238 *  must be provided and is the default IDLE thread body instead of
239 *  _CPU_Thread_Idle_body.
240 *
241 *  If FALSE, then use the generic IDLE thread body if the BSP does
242 *  not provide one.
243 *
244 *  This is intended to allow for supporting processors which have
245 *  a low power or idle mode.  When the IDLE thread is executed, then
246 *  the CPU can be powered down.
247 *
248 *  The order of precedence for selecting the IDLE thread body is:
249 *
250 *    1.  BSP provided
251 *    2.  CPU dependent (if provided)
252 *    3.  generic (if no BSP and no CPU dependent)
253 */
254
255#define CPU_PROVIDES_IDLE_THREAD_BODY    FALSE
256
257/*
258 *  Does the stack grow up (toward higher addresses) or down
259 *  (toward lower addresses)?
260 *
261 *  If TRUE, then the grows upward.
262 *  If FALSE, then the grows toward smaller addresses.
263 */
264
265#define CPU_STACK_GROWS_UP               FALSE
266
267/*
268 *  The following is the variable attribute used to force alignment
269 *  of critical RTEMS structures.  On some processors it may make
270 *  sense to have these aligned on tighter boundaries than
271 *  the minimum requirements of the compiler in order to have as
272 *  much of the critical data area as possible in a cache line.
273 *
274 *  The placement of this macro in the declaration of the variables
275 *  is based on the syntactically requirements of the GNU C
276 *  "__attribute__" extension.  For example with GNU C, use
277 *  the following to force a structures to a 32 byte boundary.
278 *
279 *      __attribute__ ((aligned (32)))
280 *
281 *  NOTE:  Currently only the Priority Bit Map table uses this feature.
282 *         To benefit from using this, the data must be heavily
283 *         used so it will stay in the cache and used frequently enough
284 *         in the executive to justify turning this on.
285 */
286
287#define CPU_STRUCTURE_ALIGNMENT \
288   __attribute__ ((aligned (PPC_CACHE_ALIGNMENT)))
289
290/*
291 *  Define what is required to specify how the network to host conversion
292 *  routines are handled.
293 */
294
295#define CPU_CPU_HAS_OWN_HOST_TO_NETWORK_ROUTINES FALSE
296#define CPU_BIG_ENDIAN                           TRUE
297#define CPU_LITTLE_ENDIAN                        FALSE
298
299/*
300 *  The following defines the number of bits actually used in the
301 *  interrupt field of the task mode.  How those bits map to the
302 *  CPU interrupt levels is defined by the routine _CPU_ISR_Set_level().
303 */
304/*
305 *  ACB Note: Levels are:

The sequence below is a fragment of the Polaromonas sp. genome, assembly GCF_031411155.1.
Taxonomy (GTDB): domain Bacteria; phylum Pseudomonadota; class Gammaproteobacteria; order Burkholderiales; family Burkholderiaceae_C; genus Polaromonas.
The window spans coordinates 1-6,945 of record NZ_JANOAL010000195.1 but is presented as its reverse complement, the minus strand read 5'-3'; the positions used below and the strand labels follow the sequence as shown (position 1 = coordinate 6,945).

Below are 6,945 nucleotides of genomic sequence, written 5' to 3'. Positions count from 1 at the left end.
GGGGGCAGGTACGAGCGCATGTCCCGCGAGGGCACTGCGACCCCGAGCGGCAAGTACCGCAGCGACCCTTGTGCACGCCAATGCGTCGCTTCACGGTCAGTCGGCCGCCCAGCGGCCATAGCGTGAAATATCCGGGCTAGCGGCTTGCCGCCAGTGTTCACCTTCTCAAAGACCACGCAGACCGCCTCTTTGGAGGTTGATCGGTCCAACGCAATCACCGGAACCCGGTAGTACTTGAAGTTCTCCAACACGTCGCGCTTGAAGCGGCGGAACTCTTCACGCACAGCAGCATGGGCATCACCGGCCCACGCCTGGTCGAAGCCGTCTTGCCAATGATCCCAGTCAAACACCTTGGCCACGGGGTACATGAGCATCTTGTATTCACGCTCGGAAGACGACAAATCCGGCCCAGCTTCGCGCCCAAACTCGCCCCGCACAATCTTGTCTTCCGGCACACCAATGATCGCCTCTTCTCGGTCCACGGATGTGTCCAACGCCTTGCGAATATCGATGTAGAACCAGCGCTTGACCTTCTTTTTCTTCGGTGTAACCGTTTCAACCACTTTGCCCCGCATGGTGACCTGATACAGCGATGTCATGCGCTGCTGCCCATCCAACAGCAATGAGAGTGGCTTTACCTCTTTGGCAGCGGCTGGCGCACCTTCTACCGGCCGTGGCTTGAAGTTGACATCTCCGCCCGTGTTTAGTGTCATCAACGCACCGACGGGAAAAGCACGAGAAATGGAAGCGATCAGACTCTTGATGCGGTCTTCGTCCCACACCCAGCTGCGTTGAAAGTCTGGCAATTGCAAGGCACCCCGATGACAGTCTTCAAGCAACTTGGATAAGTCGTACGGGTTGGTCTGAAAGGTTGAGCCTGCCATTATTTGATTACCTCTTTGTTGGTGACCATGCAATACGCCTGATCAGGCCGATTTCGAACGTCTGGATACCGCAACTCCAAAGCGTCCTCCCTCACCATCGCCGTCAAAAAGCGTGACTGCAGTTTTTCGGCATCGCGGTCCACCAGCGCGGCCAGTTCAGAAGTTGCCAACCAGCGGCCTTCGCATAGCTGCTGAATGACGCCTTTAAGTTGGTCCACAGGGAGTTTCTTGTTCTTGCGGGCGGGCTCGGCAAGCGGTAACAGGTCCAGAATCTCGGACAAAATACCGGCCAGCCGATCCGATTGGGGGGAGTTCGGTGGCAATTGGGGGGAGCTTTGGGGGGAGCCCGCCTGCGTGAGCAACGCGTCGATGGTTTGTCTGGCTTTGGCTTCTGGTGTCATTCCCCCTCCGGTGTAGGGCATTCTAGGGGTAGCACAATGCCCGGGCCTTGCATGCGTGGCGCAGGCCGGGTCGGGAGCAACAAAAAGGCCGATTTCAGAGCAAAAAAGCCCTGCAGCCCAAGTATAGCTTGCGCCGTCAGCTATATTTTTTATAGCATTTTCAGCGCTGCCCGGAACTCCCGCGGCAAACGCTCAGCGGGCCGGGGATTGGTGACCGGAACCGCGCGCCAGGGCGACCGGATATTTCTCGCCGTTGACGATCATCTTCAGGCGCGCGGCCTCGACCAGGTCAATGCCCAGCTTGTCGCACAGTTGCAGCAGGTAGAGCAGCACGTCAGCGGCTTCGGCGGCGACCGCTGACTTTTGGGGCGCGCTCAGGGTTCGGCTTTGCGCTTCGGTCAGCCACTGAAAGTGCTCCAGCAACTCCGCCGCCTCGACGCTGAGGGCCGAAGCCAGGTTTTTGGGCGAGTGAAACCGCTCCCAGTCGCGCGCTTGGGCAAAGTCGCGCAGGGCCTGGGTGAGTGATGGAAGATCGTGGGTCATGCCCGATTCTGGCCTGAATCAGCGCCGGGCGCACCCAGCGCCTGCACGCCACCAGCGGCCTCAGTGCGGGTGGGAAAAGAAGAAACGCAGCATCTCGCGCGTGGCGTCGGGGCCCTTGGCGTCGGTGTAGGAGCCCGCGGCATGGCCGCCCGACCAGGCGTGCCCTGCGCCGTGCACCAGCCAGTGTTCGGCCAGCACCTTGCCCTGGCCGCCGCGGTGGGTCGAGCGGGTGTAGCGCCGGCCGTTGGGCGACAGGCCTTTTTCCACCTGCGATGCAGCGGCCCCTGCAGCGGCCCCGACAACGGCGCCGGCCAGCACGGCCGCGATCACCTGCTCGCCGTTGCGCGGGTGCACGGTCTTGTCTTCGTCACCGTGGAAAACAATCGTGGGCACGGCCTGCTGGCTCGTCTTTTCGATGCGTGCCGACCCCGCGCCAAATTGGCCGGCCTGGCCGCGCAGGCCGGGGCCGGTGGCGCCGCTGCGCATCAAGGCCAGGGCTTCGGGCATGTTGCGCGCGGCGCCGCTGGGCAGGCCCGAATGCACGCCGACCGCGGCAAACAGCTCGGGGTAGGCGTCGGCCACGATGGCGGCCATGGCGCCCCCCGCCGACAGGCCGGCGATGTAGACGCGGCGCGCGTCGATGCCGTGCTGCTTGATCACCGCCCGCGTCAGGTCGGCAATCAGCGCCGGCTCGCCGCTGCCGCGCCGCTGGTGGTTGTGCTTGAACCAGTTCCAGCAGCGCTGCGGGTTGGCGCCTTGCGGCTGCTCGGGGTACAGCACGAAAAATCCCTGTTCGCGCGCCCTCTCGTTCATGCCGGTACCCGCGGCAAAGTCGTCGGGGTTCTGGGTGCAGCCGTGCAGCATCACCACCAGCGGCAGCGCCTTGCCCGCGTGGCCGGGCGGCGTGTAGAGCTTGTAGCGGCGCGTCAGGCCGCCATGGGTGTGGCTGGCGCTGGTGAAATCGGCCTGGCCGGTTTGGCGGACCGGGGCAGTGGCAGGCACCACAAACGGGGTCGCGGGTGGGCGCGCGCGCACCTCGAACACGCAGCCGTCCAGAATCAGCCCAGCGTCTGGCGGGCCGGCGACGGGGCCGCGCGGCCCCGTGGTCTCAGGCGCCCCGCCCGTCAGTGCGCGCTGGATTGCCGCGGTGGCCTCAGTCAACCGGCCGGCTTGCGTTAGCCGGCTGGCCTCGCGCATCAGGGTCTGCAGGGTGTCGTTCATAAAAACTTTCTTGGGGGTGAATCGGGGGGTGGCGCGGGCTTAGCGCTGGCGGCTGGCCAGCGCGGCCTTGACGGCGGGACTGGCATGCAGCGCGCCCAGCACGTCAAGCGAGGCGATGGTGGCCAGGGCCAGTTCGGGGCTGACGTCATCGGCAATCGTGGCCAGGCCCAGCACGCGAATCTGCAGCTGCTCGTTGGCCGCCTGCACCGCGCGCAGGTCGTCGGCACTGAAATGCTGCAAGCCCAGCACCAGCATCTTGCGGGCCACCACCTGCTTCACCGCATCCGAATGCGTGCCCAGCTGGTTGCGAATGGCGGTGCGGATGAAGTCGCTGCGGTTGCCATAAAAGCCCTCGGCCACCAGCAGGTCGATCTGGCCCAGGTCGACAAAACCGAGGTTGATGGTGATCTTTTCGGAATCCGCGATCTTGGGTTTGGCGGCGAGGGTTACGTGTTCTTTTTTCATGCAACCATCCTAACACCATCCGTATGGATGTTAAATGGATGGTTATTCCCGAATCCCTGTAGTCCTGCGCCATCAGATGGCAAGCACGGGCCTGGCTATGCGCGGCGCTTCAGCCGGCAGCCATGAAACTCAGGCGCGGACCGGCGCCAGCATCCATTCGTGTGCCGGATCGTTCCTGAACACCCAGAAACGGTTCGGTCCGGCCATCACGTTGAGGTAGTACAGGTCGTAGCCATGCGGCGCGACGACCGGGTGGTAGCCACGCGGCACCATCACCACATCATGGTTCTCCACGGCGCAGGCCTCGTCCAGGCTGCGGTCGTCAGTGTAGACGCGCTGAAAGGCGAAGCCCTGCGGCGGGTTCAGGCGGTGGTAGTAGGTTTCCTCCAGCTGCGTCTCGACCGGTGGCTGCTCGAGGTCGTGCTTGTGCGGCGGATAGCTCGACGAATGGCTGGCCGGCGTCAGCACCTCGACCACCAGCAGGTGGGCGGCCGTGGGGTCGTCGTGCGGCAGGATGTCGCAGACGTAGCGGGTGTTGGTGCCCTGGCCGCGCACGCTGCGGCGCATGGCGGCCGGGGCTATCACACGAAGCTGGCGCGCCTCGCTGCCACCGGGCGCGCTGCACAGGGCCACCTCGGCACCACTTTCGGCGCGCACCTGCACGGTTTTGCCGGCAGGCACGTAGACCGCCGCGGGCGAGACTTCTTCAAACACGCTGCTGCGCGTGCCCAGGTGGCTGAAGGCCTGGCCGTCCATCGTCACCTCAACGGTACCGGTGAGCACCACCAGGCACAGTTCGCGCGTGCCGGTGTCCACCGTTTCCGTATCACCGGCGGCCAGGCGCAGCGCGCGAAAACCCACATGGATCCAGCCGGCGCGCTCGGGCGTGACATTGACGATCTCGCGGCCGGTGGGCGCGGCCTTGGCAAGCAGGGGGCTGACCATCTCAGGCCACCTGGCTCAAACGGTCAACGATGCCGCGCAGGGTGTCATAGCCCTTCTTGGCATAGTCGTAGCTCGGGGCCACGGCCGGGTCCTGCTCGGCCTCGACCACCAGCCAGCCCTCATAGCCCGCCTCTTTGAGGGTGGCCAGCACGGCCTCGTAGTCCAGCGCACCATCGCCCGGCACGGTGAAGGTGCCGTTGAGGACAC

306 *   0: All maskable interrupts enabled
307 *   1: Other critical exceptions enabled
308 *   2: Machine check enabled
309 *   3: All maskable IRQs disabled
310 */
311
312#define CPU_MODES_INTERRUPT_MASK   0x00000003
313
314/*
315 *  Processor defined structures
316 *
317 *  Examples structures include the descriptor tables from the i386
318 *  and the processor control structure on the i960ca.
319 */
320
321/* may need to put some structures here.  */
322
323/*
324 * Contexts
325 *
326 *  Generally there are 2 types of context to save.
327 *     1. Interrupt registers to save
328 *     2. Task level registers to save
329 *
330 *  This means we have the following 3 context items:
331 *     1. task level context stuff::  Context_Control
332 *     2. floating point task stuff:: Context_Control_fp
333 *     3. special interrupt level context :: Context_Control_interrupt
334 *
335 *  On some processors, it is cost-effective to save only the callee
336 *  preserved registers during a task context switch.  This means
337 *  that the ISR code needs to save those registers which do not
338 *  persist across function calls.  It is not mandatory to make this
339 *  distinctions between the caller/callee saves registers for the
340 *  purpose of minimizing context saved during task switch and on interrupts.
341 *  If the cost of saving extra registers is minimal, simplicity is the
342 *  choice.  Save the same context on interrupt entry as for tasks in
343 *  this case.
344 *
345 *  Additionally, if gdb is to be made aware of RTEMS tasks for this CPU, then
346 *  care should be used in designing the context area.
347 *
348 *  On some CPUs with hardware floating point support, the Context_Control_fp
349 *  structure will not be used or it simply consist of an array of a
350 *  fixed number of bytes.   This is done when the floating point context
351 *  is dumped by a "FP save context" type instruction and the format
352 *  is not really defined by the CPU.  In this case, there is no need
353 *  to figure out the exact format -- only the size.  Of course, although
354 *  this is enough information for RTEMS, it is probably not enough for
355 *  a debugger such as gdb.  But that is another problem.